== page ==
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100 Rials 1995, Yemen

in Krause book Number: 28b
Years of issue: 1995
Signatures: Governor and Chairman of the Central Bank of Yemen: Alawi Saleh al-Salami (1994 - 1997)
Serie: 1993 - 1997 Issue
Specimen of: 1993
Material: Cotton fiber
Size (mm): 150 x 75
Printer: TDLR (Thomas de la Rue & Company), London

* All pictures marked magnify are increased partially by magnifying glass, the remaining open in full size by clicking on the image.

** The word "Specimen" is present only on some of electronic pictures, in accordance with banknote images publication rules of appropriate banks.

100 Rials 1995




Coat of arms.


The coat of arms (emblem) of Yemen depicts a golden eagle holding a scroll in its claws. Arabic is written on it. الجمهورية اليمنية‎ or Al-Jumhuriya-al-Yamania (Republic of Yemen). On either side of the eagle are the national flags of Yemen.

On the chest of the eagle is a shield. In the shield, on top - a coffee tree. Yemen is considered the birthplace of the coffee drink. Although the coffee tree came to Yemen from Ethiopia, it is from Yemen that the drink begins its triumphant journey to the Arabs, Turks, to the countries of European culture, and from Europeans to the New World. It is from the Yemeni plantations (south of Arabia - “Happy Arabia” of antiquity) that the best coffee variety was called “arabica”, and from the Yemeni port of Mocha - “mocha”.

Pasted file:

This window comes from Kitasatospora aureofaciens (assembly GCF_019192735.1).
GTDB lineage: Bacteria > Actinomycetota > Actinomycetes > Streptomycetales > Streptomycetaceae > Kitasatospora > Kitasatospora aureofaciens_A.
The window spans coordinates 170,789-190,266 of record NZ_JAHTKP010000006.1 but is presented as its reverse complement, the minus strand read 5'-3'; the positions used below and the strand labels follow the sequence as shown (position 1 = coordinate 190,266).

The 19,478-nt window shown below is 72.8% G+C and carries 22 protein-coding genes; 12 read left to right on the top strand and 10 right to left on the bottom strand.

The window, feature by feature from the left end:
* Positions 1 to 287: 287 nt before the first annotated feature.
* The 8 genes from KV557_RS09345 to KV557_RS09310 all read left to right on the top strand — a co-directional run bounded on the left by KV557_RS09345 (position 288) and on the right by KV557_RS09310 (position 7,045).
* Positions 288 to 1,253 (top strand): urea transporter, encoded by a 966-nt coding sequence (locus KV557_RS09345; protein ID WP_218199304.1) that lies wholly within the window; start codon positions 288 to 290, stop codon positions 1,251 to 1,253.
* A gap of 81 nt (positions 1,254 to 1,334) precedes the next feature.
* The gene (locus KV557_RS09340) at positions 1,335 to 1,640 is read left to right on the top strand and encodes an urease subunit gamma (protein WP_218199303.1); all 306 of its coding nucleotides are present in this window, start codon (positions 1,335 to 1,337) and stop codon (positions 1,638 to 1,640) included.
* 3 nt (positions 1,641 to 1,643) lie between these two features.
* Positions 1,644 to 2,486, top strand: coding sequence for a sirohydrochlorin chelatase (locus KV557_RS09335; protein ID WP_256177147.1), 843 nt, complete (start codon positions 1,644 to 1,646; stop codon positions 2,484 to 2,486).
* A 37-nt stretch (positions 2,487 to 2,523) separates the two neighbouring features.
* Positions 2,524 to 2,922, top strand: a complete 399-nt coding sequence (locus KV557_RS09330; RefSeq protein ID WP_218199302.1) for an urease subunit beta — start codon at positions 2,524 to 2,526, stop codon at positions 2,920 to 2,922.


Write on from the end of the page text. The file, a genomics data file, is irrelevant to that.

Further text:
At the bottom of the shield is a golden dam and four blue wavy lines. This is the famous Marib Dam. The city of Marib is the capital of the ancient state of Saba.

The city flourished thanks to the famous half-kilometer Marib dam (VII century BC) on Wadi Denna (Danakh). The destruction of the Marib dam in the VI century. n. e. even mentioned in the Quran.


100 Rials 1995

Cisterns of Tawila

The Cisterns of Tawila, or the Tawila Tanks, is a historic site in Aden, Yemen designed to collect and store the rain that flows down from the Shamsan massif through Wadi Tawila, and to protect the city from periodic flooding. The site consists of a series of tanks of varying shape and capacity. They are connected to one another and located in Wadi Tawila to the southwest of Aden’s oldest district, Crater. Originally there were about 53 tanks, but only 13 remain following a succession of renovations, including those done by the British in the XIX century. The existing tanks have a combined capacity of about nineteen million gallons. The largest of the tanks are the Coghlan Tank at the center of the main site and the large, circular Playfair Tank, located at the lowest point, outside the main site.

The tanks were hewn from the volcanic rocks of Wadi Tawila and then lined with a special stucco that included volcanic ash to create a strong, natural cement that rendered the tanks' walls impermeable in order to retain water for extended periods.